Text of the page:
Look around you. How many overweight people do you see? Chances are that you see at least one, as approximately two-thirds of adults in the US are either overweight or obese. And according to the National Institute of Child Health & Human Development, the percentage of overweight children in America is about 17 percent.
People are considered obese when they have a body mass index (BMI) of 30 or higher, which is equivalent to being about 30 or more pounds overweight. While moderate obesity has negative effects on your health, they pale in comparison to the adverse health effects caused by severe obesity. The severely obese have a BMI of 40 or higher, and have at least 100 pounds of excess weight.
Obesity has severe consequences on your health and quality of life. It increases your risk for type 2 diabetes, cancer, heart disease, and other chronic, debilitating illnesses. Obesity-related problems account for at least 9 percent of the nation’s healthcare spending.
Severe Obesity is on the Rise
Despite the fact that there is increased public attention on the risks of obesity, severe obesity is increasing very quickly. Recently, several studies about the obesity rate in America have been released, giving us a glimpse into America’s future – and the forecast is bleak.
New research by the RAND Corporation, a non-profit research group, has shown that severely obese people are the fastest-growing group of overweight Americans. From 2000 to 2010, the proportion of severely obese Americans increased from 3.9 percent to 6.6 percent, which means that more than 15 million US adults are severely obese. The study is based on data from a telephone survey of about 3 million people over a decade. Other findings in the study include the following:
- Severe obesity is about 50% higher among women then men.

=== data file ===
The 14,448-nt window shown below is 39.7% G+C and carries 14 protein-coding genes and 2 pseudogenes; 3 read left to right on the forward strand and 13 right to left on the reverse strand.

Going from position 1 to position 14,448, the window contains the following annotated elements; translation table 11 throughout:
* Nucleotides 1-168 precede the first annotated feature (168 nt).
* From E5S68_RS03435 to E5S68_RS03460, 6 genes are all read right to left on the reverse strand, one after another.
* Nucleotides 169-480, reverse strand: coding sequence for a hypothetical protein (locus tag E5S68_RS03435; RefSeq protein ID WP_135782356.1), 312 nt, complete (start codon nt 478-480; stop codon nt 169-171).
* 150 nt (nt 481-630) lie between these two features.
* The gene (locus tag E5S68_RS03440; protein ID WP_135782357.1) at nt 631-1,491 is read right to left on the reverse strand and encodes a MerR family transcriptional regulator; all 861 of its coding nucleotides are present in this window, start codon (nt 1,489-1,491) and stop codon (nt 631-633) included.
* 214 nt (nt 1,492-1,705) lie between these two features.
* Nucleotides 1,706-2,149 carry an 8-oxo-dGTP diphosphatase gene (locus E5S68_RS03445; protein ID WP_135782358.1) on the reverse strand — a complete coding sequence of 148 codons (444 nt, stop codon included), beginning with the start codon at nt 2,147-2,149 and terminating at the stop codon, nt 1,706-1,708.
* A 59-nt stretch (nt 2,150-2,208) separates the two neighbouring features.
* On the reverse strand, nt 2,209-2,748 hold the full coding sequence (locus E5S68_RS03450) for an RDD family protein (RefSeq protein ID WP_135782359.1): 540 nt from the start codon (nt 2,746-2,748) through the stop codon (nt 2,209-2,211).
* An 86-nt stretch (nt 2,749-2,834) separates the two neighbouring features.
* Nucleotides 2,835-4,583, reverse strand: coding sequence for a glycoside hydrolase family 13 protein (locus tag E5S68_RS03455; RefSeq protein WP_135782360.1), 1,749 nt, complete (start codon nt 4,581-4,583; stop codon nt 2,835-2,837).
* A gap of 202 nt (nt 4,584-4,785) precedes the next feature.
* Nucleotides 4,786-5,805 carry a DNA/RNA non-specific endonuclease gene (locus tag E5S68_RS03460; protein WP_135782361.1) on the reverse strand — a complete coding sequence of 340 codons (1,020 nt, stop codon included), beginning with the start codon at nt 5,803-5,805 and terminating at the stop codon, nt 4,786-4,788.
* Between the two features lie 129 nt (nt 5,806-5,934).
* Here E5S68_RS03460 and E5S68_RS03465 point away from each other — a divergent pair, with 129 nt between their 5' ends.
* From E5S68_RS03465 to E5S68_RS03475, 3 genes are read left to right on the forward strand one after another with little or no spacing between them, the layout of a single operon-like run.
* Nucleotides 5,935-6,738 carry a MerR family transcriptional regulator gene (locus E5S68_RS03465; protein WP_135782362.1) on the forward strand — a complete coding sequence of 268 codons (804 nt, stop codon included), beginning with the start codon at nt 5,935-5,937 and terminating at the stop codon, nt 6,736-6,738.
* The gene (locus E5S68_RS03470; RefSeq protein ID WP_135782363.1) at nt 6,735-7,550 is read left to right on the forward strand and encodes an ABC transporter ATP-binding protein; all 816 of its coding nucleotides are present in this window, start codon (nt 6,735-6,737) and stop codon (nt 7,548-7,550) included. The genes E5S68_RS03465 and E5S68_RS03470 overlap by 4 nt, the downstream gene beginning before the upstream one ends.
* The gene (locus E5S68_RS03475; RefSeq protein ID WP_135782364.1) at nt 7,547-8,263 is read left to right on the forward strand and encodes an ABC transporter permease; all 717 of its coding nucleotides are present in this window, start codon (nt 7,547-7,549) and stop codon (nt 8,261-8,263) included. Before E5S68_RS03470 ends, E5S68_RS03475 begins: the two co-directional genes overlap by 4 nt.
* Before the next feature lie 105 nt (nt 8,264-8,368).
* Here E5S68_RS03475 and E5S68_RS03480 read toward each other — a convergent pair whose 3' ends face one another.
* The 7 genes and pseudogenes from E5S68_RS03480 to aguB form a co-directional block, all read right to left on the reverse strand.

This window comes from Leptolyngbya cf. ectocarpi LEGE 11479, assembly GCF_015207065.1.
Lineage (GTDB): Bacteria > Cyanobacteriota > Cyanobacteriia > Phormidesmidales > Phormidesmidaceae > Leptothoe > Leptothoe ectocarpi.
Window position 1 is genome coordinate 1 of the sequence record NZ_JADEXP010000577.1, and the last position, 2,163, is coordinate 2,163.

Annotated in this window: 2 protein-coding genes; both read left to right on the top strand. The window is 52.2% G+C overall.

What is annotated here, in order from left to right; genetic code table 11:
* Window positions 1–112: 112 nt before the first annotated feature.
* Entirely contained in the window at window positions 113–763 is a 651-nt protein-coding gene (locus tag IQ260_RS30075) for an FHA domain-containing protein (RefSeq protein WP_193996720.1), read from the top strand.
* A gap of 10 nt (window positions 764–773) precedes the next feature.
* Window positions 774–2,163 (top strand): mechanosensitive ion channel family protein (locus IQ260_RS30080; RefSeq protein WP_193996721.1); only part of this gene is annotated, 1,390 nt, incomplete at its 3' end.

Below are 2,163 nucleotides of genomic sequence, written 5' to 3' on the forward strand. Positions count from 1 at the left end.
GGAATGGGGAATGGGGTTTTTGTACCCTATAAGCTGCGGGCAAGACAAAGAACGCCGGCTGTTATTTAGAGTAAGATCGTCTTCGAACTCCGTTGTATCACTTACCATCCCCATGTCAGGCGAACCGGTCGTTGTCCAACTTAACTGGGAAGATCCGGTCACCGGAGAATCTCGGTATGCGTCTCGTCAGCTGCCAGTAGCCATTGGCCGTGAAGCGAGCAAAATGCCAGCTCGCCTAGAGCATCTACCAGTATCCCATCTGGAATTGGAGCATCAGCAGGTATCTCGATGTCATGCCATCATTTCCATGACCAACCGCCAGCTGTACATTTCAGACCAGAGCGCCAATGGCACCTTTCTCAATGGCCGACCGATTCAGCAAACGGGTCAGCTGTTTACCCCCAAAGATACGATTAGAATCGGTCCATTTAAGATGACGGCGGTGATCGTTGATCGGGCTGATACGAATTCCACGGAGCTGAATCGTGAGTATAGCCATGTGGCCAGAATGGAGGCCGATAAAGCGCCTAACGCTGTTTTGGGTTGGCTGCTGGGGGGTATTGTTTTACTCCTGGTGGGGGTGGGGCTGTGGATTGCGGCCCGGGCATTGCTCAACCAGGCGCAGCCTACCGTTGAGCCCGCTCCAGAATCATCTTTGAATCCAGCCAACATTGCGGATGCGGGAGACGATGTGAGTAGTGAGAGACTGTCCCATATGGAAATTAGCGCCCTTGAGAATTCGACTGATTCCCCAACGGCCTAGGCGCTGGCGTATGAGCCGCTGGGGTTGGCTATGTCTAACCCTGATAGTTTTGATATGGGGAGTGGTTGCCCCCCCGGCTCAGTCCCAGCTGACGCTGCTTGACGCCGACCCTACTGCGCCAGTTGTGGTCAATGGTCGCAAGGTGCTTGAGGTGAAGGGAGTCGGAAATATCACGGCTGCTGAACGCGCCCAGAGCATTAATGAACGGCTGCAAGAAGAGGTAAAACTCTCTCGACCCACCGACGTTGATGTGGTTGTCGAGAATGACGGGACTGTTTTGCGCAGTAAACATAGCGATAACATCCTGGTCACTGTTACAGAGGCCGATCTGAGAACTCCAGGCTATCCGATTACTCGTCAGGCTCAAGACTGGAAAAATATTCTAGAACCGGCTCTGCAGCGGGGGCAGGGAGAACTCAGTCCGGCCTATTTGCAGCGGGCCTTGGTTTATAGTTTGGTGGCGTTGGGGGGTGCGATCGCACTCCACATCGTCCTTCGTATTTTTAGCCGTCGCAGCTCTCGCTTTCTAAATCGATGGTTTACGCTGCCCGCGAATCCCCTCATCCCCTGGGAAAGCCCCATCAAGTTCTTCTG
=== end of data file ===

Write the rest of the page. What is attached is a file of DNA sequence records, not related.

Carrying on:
- The proportion of severely obese people under 40 is similar to that of those over 40.
- Severe obesity is twice as high among blacks than Hispanics and whites.
- In 2005, the growth of severely obese American population began to plateau.
For the first time in 20 years, the severe obesity trend seems to be slowing. While that is great to hear, it’s still too early to celebrate. According to a recent report titled, “F as in Fat: How Obesity Threatens America’s Future 2012” from the Trust for America’s Health (TFAH) and the Robert Wood Johnson Foundation (RWJF), all 50 states could have obesity rates above 40% by 2030.The report also highlights that medical costs due to obesity-related diseases could increase $48 billion to $66 billion per year in the US. Obesity-related diseases already cost the US $147 billion to $210 billion today. Additionally, the report estimates that loss-of-productivity costs due to obesity could rise from $390 billion to $580 billion yearly.
How Exercise Can Help You Lose Weight and Stay Healthy
The good news is that we know a lot more about the causes of being overweight and how to prevent obesity than we did 10 years ago. Obesity results when your diet and physical activity level get out of balance. Essentially, you must burn more calories than you take in if you want to lose weight.Both aerobics and weight training lead to weight loss, but aerobic exercise is the best exercise for weight loss because it burns more calories. Do a range of different activities during your workouts to prevent boredom and make use of different muscle groups. Known as cross-training, this approach is better than doing the same thing day after day, which can lead to injury.
Losing Weight and Keeping It Off Is a Lifestyle
There are no shortcuts to weight loss. There’s no getting around the fact that weight loss requires commitment and planning. Generally speaking, adults need 30 minutes of physical activity on five or more days a week to be healthy, while children and teens need 60 minutes of activity each day. Experts recommend losing no more than one to two pounds per week.
For the best results, create a weight loss exercise plan. Otherwise, it will be difficult to keep track of your progress. A plan breaks your long-term goals into manageable steps, enabling you to reach small, specific goals and achieve your desired results. Just make sure that you set SMART goals, which are specific, measurable, attainable, realistic, and timely.For some people, weight loss may not be the most motivating goal to focus on. Other outcomes that may be more meaningful to you than weight loss itself include the following:
- Have more energy
- Reduce stress
- Become a good role model for your children
- Be more alert
- Get better sleep
- Keep your body strong and fit as you age
- Improve your mood
- Lower blood pressure
Working toward a goal that means a lot to you personally can help you stay on track. Plus, with many of the above goals, you can achieve immediate results that keep you motivated. Perhaps we’d be more successful in shrinking the percentage of the obese American population if more of us set weight loss goals that we actually cared about!
A good beginning makes a good end.